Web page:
- How to Build Concrete Docks
- How to Cure Concrete With Burlap
- How to Brighten Concrete
- How to Pour Concrete in the Marine Environment
- How to Remove Self-Leveling Concrete
- How to Cure Concrete With Vermiculite
- How to Make Concrete Caps
- How Long Should You Wait Before Stamping Concrete?
- How to Repair & Level a Cracked Concrete Footing
- How to Make a Concrete Splash Guard
- DIY Concrete Dye
- How to Raise Concrete Under an Exterior Door Sill
- How to Calculate Crushed Concrete
- Why Does New Concrete Crack?
- How to Clean Concrete Pavers
- How to Make a Concrete Garden Urn
- How to Make Aggregate Concrete
- What Causes Concrete to Bubble When It Cures?
- How to Make Concrete Less Slippery
- About Quick Set Concrete
- How to Pour Concrete Around Pools
- Homemade Concrete Mixers
- How to Mark Concrete Without Paint
- What Are the Causes of Carbonation of Concrete?
- Thin Pour Concrete Recipes
- How to Do Thompson's WaterSeal on Fresh Concrete
- How to Install Concrete Formwork
- ASTM Specifications for How to Use a Swiss Hammer
- How to Repair Salt-Damaged Concrete
- How to Fix Chipped Concrete
- How to Use a Magnesium Finishing Trowel
- How Is Concrete Core Testing Performed?
- How to Prime Concrete for Painting
At first, a concrete dock sounds about as practical as a paper car -- after all, if you put cement into water, it will sink down to the bottom before you have time to turn around. However, concrete is much more durable than wood, and if you place concrete around a light material such as polystyrene, flotation becomes possible. By connecting modular pieces of concrete, you can build a dock that will corrode much more slowly than its wooden counterparts.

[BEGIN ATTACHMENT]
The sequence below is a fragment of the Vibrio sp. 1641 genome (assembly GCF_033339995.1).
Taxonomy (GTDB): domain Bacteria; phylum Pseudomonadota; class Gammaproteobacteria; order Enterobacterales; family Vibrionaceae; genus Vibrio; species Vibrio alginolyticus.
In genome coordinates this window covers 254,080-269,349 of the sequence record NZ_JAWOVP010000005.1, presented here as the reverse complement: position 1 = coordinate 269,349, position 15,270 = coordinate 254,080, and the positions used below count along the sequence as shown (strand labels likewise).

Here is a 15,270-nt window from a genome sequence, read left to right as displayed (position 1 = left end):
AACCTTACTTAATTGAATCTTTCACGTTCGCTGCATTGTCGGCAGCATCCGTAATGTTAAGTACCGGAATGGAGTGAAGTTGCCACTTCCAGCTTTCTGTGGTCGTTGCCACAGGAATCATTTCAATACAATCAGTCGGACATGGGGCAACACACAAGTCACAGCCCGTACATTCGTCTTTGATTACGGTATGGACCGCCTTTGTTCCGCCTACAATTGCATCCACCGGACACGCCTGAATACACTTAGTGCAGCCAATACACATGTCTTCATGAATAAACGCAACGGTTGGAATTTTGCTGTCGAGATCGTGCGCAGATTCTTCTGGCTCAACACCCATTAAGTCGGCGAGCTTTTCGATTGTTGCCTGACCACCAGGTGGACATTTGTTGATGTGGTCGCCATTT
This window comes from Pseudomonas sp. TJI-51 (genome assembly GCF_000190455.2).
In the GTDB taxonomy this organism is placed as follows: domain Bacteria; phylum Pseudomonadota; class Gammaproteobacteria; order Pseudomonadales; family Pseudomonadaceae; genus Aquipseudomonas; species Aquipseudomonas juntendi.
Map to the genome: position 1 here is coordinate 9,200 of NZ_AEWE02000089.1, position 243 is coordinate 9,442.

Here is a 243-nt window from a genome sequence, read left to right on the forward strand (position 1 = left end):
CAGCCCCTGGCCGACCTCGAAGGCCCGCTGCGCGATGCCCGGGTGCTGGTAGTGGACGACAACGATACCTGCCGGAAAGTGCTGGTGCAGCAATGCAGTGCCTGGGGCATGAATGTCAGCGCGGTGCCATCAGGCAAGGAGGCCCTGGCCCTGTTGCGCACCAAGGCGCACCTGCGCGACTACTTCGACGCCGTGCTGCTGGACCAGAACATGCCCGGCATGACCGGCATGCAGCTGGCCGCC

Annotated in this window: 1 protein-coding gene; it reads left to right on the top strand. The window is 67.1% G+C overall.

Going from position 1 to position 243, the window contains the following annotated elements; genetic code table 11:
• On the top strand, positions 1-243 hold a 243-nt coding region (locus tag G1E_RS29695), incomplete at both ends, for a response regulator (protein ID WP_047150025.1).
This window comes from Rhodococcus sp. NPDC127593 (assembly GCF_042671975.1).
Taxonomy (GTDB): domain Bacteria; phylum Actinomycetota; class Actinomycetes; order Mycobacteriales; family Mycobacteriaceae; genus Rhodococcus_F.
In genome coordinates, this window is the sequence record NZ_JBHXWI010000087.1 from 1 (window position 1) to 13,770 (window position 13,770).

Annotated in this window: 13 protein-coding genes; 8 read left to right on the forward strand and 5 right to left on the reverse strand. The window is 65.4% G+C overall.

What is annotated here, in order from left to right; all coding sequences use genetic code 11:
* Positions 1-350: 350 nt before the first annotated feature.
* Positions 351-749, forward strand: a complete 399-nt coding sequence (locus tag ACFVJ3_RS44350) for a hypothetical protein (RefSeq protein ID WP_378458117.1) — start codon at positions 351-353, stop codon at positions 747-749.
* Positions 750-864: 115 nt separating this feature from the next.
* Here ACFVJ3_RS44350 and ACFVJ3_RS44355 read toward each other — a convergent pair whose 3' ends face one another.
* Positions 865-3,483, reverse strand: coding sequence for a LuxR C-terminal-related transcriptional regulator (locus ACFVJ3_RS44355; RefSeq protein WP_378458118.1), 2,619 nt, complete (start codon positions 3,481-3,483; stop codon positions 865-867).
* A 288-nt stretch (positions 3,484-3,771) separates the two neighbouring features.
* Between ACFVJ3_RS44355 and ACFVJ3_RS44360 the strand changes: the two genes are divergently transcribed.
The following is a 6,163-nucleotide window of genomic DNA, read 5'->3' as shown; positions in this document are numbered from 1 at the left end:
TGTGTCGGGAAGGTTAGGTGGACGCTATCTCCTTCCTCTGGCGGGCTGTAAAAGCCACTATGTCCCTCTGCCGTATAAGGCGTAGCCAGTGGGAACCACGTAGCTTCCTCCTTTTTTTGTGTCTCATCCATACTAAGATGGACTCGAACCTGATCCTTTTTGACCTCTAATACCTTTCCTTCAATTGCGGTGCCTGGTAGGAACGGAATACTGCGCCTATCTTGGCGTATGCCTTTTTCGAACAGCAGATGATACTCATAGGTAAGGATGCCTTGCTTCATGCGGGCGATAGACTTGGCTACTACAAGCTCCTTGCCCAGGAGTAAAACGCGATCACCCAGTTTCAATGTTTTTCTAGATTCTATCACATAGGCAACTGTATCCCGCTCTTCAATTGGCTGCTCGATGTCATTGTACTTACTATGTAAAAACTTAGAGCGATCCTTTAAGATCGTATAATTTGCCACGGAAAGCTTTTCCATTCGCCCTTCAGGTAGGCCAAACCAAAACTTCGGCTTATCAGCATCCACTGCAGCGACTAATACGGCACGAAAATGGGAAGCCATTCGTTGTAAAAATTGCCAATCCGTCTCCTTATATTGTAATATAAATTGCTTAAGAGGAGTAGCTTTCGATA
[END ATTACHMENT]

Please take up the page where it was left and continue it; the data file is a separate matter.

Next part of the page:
Purchase concrete forms with polystyrene cores in two different sizes: the larger squares for the top and bottom of each float (no larger than 3 feet square) and the narrower rectangles that will run along the sides. There are specialty construction manufacturers who make these cores, and you can order them to be pre-drilled for your through rods.
Run your through rods between each set of holes and secure with a washer and nut. Attach metal brackets at the appropriate corners or sides of your floats to secure the pieces to your pilings. Drill into the concrete, using a concrete bit, to make the holes for the bracket hardware.
Connect your longer wooden beams to the floats. Your beams serve as the general frame of the dock, running along all sides, while your concrete floats are the pieces. You'll need a beam at every junction point between two concrete floats. You can drill through the wood into the concrete using the drill with the cement bit to create points of attachment.
Attach the walers to the bottom of the concrete floats. Walers are also available from specialty construction retailers and will come with hardware ready for attachment. Use your drill to make holes in the cement and then attach the walers using the provided bolts and nuts.
Soak the burlap bags in water. Flatten the bags out and lay them on the moist concrete in a single layer. Overlap all edges of the burlap by 2 inches to ensure no cracks form between the bags.